The real story behind how biking uses up calories has several twists and turns. For starters, there’s more than one way that the body burns calories.
When you use your muscles, they start using the oxygen you breathe in to convert fats and sugars, and sometimes proteins, into adenosine triphosphate, or ATP. This is the basic molecule that supplies energy to cells. “You pretty much need a constant stream of ATP even if you're just hanging out. But when you're exercising, you need a lot,” says Rachel DeBusk, CPT, a triathlete coach at Seattle’s Unstill Life.
Depending on how long and intense your workout is, your body might access or make ATP in different ways. “There's some ATP just waiting in your muscles,” says DeBusk. “But when that's used up, you have to make more.”
During short, intense bursts of exercise, your body uses anaerobic metabolism to convert carbohydrates into ATP. During longer, less intense workouts, your body gets ATP from aerobic metabolism, where most of the energy comes from carbs.
If you're biking at a moderate, steady speed and without much resistance, you're mostly using your aerobic metabolism system. This has a lot of benefits. First, it improves how well your heart and lungs work. And it also helps your body to use up glucose efficiently. DeBusk cautions that not using glucose efficiently can raise your risk of pre-diabetes or metabolic syndrome. With moderate levels of cycling, your body also improves its ability to mobilize fats stored in muscle.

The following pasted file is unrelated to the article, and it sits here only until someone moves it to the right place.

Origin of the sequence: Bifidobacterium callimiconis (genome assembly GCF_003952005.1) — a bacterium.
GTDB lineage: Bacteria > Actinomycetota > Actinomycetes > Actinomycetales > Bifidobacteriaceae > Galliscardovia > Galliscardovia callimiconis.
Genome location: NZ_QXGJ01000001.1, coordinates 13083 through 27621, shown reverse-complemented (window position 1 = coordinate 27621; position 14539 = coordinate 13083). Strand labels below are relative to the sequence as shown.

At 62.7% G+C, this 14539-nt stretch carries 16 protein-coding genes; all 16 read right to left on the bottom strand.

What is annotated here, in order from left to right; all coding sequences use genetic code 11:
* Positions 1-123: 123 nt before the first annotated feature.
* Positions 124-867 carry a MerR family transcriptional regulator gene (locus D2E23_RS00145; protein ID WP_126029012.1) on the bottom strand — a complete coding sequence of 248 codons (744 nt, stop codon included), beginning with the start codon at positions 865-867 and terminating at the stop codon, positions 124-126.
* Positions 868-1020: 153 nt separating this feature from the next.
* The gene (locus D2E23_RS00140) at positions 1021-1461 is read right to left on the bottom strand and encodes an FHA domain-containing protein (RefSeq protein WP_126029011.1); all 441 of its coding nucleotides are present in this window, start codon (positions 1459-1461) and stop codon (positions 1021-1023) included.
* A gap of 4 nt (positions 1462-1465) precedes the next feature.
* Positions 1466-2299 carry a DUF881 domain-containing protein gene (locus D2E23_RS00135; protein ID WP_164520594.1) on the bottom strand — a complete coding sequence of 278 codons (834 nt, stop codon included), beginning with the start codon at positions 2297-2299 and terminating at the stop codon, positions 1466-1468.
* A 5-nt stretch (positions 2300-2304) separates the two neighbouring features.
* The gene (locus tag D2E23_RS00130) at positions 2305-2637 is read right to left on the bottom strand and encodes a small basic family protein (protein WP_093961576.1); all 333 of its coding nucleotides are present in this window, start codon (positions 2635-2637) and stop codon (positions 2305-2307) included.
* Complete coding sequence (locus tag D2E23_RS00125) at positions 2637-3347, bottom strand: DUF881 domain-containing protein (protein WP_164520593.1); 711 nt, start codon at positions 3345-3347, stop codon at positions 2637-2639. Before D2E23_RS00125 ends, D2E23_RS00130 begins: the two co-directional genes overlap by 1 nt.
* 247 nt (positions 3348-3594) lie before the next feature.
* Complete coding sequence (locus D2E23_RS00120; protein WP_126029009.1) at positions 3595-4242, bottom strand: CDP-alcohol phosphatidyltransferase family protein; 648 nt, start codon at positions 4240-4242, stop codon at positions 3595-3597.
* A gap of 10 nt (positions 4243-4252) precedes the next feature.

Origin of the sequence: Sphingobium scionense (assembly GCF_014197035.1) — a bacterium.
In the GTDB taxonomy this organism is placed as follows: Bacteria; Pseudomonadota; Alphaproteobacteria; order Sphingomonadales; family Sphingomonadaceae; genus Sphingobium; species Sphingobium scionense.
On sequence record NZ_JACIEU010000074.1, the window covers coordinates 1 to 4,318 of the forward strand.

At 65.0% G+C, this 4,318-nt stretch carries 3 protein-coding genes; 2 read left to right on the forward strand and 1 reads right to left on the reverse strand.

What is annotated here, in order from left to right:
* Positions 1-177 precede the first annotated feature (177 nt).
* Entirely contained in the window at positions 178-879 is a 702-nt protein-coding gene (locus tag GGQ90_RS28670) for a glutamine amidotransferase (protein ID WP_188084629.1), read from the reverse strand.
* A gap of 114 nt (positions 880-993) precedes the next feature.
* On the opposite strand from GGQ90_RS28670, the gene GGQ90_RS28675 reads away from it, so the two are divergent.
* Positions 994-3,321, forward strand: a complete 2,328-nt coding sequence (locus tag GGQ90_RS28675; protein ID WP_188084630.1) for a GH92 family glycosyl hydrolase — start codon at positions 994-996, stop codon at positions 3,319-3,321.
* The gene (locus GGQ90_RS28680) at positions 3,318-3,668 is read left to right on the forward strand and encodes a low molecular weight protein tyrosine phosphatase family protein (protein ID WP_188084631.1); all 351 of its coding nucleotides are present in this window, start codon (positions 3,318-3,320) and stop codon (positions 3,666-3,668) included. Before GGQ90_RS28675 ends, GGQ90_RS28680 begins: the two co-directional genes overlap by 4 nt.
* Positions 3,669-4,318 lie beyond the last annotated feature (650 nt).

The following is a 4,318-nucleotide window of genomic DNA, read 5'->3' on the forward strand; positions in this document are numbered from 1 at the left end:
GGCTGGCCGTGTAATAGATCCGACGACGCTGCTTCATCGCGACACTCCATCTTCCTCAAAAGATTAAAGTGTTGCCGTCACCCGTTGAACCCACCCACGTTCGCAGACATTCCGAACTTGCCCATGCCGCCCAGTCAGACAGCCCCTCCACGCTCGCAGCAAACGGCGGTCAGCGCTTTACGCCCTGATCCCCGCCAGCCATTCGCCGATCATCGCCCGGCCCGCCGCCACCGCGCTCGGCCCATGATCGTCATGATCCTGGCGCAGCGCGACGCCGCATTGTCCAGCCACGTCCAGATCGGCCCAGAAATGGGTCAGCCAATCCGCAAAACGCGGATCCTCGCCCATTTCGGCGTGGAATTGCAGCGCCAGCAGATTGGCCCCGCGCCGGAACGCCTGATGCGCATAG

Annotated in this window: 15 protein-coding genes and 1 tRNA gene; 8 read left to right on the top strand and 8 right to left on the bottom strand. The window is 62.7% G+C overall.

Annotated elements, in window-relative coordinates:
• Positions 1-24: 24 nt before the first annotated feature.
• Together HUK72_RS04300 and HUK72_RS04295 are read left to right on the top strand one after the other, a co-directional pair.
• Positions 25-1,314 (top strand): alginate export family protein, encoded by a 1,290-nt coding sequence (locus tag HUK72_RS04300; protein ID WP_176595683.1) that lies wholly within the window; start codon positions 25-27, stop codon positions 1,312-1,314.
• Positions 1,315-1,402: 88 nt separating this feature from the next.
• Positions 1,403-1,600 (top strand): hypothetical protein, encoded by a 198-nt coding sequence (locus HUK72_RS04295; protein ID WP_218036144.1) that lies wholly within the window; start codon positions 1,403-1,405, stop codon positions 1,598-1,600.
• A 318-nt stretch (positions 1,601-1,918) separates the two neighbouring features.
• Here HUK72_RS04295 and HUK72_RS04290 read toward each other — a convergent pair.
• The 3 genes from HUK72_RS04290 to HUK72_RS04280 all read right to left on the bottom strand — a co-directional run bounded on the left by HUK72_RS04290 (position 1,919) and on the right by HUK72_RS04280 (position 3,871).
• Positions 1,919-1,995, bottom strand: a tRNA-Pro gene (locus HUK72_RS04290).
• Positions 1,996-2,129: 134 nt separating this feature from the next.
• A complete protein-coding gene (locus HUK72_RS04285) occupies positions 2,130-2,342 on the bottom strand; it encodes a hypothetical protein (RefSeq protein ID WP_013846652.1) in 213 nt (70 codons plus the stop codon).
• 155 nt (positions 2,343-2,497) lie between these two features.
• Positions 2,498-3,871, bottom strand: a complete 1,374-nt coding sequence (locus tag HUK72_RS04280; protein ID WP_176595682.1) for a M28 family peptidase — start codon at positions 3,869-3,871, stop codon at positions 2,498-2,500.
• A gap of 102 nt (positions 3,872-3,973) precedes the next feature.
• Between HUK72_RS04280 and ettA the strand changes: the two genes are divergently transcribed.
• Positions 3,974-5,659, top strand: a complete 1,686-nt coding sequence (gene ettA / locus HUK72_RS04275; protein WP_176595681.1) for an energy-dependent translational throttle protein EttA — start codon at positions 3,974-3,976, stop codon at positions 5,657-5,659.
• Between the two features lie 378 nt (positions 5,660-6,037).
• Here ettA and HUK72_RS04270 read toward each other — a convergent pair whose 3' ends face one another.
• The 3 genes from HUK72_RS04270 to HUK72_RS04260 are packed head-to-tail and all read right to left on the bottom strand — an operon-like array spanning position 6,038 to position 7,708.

If you're biking at a higher speed, or at greater resistance, you'll rely more on your anaerobic metabolism system. Just by the nature of it, this system isn't one that you can maintain for very long. Cycling harder will help your muscle fibers learn how to adapt to demand.
Does how many calories you burn depend on whether you’re biking outside or using a stationary bike? “You can get a great workout in a fitness studio or outside,” says DeBusk. However, biking outside is more dynamic: You have to be aware of your surroundings, and there’s more variety of movement, as you turn to follow roads and paths. There can also be wind resistance and inclines such as hills, and this may burn more calories than indoor cycling, depending on the spin class you do. In a spin class, you can close your eyes and bliss out to music. If your work or family schedule makes it hard to exercise unless it's a scheduled activity, spin classes are a great option.
You also might opt for indoor biking if you’re pregnant, to reduce risk of an accident. “Cycling is a great form of exercise during pregnancy,” says DeBusk. “Many pregnant women find the non-weight-bearing posture reduces pressure in the lower back.” As pregnancy progresses, make adjustments to your seat and handlebars to accommodate changing hip angles, or try using a more padded seat. “Always stay well hydrated, and don’t overheat,” reminds DeBusk.
What does all of this burn down to? The length of time you ride and the intensity are the primary determinants of how many calories you burn. If you're starting with little or no activity, biking 15 minutes a day, or 30 minutes a few times a week, is an excellent way to improve health, and will likely reduce weight. Once you’ve adapted to moderate riding, add some intensity intervals (like repeats of 30-seconds hard, 1-minute easy), which are even better for burning calories.